Big Trouble in Little China: Where is the Universe?

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John Carpenter’s 1986 film “Big Trouble in Little China” is the greatest film ever made. Sorcery and martial arts? Check. Semi trucks and monsters? Check. A biting commentary on U.S. foreign policy? You’ve got it. And like many of Carpenter’s films, there’s a little space science thrown in where you’d least expect it.

I mean, just look to the antimatter and tachyon transmission plot elements in 1987′s satanic zombie romp “Prince of Darkness” or the terraforming in “They Live.” It shouldn’t surprise anyone that even a Carpenter Kung-fu flick full of Chinese legend would also pack in some cosmology. Consider this exchange between the sorcerer Egg Shen and our hero Jack Burton:

Egg Shen: Lo Pan is down there.

Jack Burton: Down where?

Egg Shen: Where is the universe?

Indeed, where is the universe? If the universe continues to expand outward from the Big Bang, then WHERE exactly is it expanding into? The answer is largely a tricky “nowhere,” because Einstein’s theory of general relativity links time and space as one. The universe is expanding like a balloon, but a balloon for which nothing at all exists beyond the red rubber barrier.

And here’s another important point:  this “balloon” of space time isn’t even necessarily balloon-shaped. As Jonathan Strickland explains in the article “Does space have a shape?,” the we may reside in a flat Euclidean universe, a spherical closed universe (AKA elliptical universe) or  a saddle-shaped open universe (AKA hyperbolic universe). Confused? Look at this illustration.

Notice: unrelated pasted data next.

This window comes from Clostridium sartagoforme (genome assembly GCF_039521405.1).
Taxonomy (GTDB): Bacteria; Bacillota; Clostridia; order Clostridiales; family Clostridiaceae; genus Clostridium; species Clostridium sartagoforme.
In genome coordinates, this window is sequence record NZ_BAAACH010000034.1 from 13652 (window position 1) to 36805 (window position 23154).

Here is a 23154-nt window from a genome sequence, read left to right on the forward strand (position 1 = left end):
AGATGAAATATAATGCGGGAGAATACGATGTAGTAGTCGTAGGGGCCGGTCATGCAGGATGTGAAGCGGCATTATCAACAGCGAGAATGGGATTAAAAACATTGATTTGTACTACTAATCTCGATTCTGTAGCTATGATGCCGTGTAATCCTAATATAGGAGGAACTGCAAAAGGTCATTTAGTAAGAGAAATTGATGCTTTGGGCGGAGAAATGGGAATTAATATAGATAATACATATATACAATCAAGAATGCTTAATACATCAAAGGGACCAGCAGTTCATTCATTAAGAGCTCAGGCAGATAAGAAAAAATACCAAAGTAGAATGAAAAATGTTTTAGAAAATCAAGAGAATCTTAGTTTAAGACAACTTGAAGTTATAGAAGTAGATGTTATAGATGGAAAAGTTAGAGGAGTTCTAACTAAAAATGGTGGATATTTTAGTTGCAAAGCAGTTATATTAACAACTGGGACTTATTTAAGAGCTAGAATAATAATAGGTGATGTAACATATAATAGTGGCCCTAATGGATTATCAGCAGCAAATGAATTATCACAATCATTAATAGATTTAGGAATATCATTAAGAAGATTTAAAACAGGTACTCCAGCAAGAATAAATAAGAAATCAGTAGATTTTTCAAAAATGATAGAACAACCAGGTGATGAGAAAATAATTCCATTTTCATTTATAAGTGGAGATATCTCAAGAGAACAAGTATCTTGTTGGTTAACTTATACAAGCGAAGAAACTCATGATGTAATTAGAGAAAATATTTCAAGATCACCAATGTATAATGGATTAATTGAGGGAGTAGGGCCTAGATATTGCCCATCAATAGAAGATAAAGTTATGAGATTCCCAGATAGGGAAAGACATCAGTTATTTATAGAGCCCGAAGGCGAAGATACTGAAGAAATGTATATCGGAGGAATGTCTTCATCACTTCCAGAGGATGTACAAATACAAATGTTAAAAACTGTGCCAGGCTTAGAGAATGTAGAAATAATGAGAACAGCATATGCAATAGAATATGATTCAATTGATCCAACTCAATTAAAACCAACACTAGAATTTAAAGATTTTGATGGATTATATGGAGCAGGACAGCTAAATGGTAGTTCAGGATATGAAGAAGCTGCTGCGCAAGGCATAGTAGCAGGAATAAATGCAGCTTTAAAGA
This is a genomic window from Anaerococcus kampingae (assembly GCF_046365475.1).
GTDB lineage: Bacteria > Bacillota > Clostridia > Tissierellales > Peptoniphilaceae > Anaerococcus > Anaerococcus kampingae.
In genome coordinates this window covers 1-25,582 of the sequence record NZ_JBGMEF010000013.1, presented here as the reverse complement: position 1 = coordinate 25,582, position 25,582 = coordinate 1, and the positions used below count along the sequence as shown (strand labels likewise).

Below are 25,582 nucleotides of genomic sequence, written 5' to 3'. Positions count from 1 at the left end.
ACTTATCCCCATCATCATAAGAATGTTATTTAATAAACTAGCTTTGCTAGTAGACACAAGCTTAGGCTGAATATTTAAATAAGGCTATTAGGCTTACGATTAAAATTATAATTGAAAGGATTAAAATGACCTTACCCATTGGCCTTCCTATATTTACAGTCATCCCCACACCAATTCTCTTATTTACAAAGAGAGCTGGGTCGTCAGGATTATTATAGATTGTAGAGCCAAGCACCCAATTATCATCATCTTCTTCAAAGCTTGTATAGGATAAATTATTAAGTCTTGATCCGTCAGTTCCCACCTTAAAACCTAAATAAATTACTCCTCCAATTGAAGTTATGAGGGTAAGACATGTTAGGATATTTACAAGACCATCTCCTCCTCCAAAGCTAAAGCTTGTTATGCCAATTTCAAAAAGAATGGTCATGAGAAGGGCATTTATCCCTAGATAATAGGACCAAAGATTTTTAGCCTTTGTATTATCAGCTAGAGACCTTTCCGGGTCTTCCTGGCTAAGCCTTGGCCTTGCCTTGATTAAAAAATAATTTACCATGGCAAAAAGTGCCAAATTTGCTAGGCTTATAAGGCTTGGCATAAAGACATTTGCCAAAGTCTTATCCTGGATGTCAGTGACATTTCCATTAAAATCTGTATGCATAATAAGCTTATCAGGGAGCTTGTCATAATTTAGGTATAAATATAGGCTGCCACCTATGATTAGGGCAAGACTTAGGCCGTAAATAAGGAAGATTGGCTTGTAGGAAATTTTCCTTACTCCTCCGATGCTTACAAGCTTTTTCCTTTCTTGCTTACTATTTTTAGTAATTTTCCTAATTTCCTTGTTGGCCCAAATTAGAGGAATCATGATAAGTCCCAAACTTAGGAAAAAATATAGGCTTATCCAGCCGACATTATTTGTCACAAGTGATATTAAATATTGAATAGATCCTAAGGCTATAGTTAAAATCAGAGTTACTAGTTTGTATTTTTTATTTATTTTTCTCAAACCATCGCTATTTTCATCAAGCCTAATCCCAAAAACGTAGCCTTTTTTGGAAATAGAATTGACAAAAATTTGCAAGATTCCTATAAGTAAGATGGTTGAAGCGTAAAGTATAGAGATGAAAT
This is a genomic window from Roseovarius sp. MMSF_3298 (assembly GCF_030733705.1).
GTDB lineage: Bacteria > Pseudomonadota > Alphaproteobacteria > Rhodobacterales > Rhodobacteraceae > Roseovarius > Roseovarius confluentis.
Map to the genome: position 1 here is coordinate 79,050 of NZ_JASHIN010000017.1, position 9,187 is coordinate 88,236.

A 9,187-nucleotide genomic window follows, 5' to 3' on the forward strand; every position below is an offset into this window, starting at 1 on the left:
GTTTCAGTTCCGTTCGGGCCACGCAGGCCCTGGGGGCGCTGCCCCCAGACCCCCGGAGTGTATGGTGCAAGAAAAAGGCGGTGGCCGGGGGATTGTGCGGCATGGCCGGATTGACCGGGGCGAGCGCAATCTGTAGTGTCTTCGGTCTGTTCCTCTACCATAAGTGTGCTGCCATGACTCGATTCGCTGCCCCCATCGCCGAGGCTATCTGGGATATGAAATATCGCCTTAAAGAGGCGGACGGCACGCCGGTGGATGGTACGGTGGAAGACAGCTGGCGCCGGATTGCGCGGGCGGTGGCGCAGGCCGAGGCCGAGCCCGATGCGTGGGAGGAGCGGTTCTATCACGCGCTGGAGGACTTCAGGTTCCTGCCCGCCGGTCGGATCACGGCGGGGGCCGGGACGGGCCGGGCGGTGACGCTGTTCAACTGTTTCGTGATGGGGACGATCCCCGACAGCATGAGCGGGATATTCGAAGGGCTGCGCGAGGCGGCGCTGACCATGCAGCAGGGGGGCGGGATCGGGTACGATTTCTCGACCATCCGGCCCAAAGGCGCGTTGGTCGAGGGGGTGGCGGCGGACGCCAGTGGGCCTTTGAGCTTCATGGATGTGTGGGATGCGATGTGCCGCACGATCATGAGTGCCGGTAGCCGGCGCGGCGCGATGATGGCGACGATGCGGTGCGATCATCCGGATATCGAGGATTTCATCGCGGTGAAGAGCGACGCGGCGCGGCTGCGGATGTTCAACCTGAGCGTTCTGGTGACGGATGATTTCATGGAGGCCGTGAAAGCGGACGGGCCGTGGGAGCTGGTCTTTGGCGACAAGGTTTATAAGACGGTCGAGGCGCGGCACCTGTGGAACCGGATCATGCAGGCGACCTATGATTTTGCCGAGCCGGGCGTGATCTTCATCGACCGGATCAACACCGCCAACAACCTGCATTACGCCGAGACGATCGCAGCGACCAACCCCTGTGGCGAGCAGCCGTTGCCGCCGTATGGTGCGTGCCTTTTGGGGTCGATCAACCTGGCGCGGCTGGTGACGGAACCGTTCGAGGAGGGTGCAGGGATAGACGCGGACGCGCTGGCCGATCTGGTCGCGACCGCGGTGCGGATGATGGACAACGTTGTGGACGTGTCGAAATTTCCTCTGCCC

Change the definition for “universe,” however, and everything takes on a new twist — and one that actually fits nicely within the “Big Trouble in Little China” mythos: biocentrism. The theory roughly states that the universe requires consciousness in order to manifest. The world we see “happens” in our mind and there is no “outside” at all. Here’s a quote from theory proponent Robert Lanza:

Custom says that what we see is “out there,” outside ourselves, and such a viewpoint is fine and necessary in terms of language and utility, as in “please pass the butter that’s over there.” But make no mistake: The butter itself exists only within the mind. It is the only place visual (and tactile and olfactory) images are perceived and hence located … Some may imagine that there are two worlds, one “out there” and a separate one inside the skull. But the “two worlds” model is a myth.

You can read the rest of Lanza’s thoughts in this MSNBC article.

So where is the universe according to biocentrist theory? It exists in the mind, making it only as “real” as the sinister Lo Pan, who is “of no flesh” and has become little more than “an evil dream.”*

So there you have it! If this leaves you craving a good Carpenter film, then by all means check out The Official John Carpenter Web page. I also highly recommend the RA Podcast mix by Carpenter’s frequent soundtrack collaborator Alan Howarth. It’s an hour of classic, cinematic synth.

* This also brings to mind the phenomenology conversation between Doolittle and Bomb #20 in Carpenter’s first film, 1974′s “Dark Star.” You’ll find the exchange at the top of IMDB’s “Darkstar” quotes page.  

Image Credit: Director John Carpenter poses with the core cast of “Big Trouble in Little China.” (Image courtesy John Carpenter)

Originally posted at HSW: Big Trouble in Little China: Where is the universe?

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